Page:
Making the Pitch!
Graduate students in the Department of Computer Science are working together to devise innovative software in a project created by Dr. Timothy Menzies, a professor of computer science.
According to Menzies, the products are a collaborative effort of 250 students in his CSC510: Software Engineering class. Menzies gave students six weeks to produce a software project, and on Oct. 17, students gathered for a “software swap,” where they presented 45 group projects that address real-world problems.
Students were challenged to “sell” their software to their peers, and students get a bonus grade if another student declares they want to “buy” the project. The second half of the project presents a new challenge — after students share their work, they must swap projects with another group and maintain their code.
Menzies said the parameters of the project aligned with core software engineering principles, but were broad to allow students to be creative and gain experience in software development.
“Software engineering is creating things someone else is willing to maintain,” Menzies said. “That was my principle: 'Can you write software that someone else cares enough about to pick it up and maintain it?' So I didn't tell the students what technology to use. They're using everything. They're developing in all sorts of ways.”
Some students generated solutions to improve the campus experience; One web application, titled “FindMyRoomie,” aims to connect NC State students with potential roommates based on their preferences. Another group of students presented a trained model capable of detecting floods through social media metadata to improve response time for natural disasters. The extensive array of projects at the software swap generated an inspiring atmosphere, Menzies said.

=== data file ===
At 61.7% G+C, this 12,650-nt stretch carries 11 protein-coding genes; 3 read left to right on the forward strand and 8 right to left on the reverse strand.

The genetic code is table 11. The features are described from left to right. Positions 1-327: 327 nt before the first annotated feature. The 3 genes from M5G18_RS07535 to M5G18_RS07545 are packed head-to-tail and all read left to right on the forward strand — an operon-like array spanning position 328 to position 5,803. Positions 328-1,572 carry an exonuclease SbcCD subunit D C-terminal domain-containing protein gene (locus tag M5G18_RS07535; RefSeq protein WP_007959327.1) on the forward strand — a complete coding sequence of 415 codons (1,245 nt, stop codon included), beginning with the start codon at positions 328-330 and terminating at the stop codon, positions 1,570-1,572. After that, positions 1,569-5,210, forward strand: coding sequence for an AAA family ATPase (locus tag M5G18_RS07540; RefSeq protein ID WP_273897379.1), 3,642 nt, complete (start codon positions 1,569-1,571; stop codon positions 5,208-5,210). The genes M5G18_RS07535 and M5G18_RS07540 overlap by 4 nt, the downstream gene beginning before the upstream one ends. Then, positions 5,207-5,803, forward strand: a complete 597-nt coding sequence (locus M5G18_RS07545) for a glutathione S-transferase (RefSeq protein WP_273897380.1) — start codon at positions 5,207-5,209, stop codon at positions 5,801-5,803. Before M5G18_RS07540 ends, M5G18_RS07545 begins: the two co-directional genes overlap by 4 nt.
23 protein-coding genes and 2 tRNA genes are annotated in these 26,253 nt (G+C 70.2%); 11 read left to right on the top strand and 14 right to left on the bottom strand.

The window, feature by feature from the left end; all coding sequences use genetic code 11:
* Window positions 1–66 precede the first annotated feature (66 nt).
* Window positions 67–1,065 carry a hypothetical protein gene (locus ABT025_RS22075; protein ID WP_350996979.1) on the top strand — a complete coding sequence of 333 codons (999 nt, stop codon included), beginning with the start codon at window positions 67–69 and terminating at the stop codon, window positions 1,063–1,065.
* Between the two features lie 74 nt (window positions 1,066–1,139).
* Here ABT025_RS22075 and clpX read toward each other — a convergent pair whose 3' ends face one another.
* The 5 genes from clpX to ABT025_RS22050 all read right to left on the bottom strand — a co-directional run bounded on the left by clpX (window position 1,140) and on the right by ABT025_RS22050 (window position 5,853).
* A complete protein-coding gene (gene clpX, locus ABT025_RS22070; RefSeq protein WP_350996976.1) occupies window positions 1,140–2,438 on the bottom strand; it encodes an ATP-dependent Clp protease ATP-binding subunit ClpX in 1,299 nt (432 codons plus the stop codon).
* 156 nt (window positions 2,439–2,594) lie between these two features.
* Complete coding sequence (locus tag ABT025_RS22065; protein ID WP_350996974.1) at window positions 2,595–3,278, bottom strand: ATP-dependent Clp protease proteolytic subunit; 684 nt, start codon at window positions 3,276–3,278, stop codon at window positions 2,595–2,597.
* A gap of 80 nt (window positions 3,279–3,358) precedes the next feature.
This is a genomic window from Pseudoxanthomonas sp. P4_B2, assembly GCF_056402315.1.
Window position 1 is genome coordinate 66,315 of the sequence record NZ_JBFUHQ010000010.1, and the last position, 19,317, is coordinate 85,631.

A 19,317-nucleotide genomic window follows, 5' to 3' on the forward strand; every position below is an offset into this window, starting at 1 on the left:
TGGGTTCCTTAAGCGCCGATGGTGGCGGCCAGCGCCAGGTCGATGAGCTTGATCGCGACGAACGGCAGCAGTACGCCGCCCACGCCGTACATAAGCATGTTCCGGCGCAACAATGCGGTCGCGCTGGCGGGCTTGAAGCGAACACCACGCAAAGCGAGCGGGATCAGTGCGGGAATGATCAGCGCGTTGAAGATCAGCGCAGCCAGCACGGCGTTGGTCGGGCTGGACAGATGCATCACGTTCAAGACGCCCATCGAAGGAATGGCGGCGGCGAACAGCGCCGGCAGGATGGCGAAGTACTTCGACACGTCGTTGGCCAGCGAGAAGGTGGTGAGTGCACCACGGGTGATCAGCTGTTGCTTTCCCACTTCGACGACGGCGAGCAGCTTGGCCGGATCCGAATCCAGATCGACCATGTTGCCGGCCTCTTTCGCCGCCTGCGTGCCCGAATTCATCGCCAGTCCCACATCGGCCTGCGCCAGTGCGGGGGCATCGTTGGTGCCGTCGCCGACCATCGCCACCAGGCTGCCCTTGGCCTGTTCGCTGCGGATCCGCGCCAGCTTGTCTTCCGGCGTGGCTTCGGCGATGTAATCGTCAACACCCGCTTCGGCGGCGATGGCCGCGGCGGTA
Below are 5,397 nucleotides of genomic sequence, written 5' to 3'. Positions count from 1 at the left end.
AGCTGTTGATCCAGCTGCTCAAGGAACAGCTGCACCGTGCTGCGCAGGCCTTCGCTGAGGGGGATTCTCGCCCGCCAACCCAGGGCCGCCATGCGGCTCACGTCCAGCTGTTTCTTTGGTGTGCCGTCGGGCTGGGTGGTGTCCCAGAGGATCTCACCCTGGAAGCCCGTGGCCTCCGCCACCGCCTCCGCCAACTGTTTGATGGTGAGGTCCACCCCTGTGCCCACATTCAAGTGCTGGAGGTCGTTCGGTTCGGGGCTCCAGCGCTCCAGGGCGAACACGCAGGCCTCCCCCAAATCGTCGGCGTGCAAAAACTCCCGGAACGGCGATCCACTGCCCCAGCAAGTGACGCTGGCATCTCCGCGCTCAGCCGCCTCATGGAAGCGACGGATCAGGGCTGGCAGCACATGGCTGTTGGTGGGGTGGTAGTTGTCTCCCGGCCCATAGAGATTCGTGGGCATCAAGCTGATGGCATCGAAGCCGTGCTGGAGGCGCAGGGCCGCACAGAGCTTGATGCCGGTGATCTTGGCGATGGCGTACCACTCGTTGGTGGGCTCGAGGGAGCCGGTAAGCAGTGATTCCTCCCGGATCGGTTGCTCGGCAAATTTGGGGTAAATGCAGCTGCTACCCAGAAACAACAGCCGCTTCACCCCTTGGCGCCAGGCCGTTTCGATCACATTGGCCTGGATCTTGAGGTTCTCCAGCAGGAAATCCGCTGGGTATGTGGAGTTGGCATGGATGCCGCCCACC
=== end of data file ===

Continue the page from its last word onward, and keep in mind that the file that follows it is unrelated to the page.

“There were times when a poster was surrounded by 12 adoring onlookers all saying, 'That's really cool.’ I loved it,” Menzies said.
The project not only challenged students to create effective software applications but tested other important career skills. The assignment is shaped around consensus-driven development, which is vital for successful teamwork, and open source principles such as zero internal boundaries, Menzies said. The presentation aspect required students to share their work in a manner that attracts interest.
“There's an entrepreneurial component,” Menzies said. “We all have to be able to condense our ideas into a tiny pitch to communicate the essence of it to other people.”
Ultimately, Menzies said, students constructed a product that can demonstrate their knowledge to potential employers.
“At the end of it, they all get something they can put into a repo and show employers,” Menzies said. “In 2022, your repo is your resume. What you can show is running code.”
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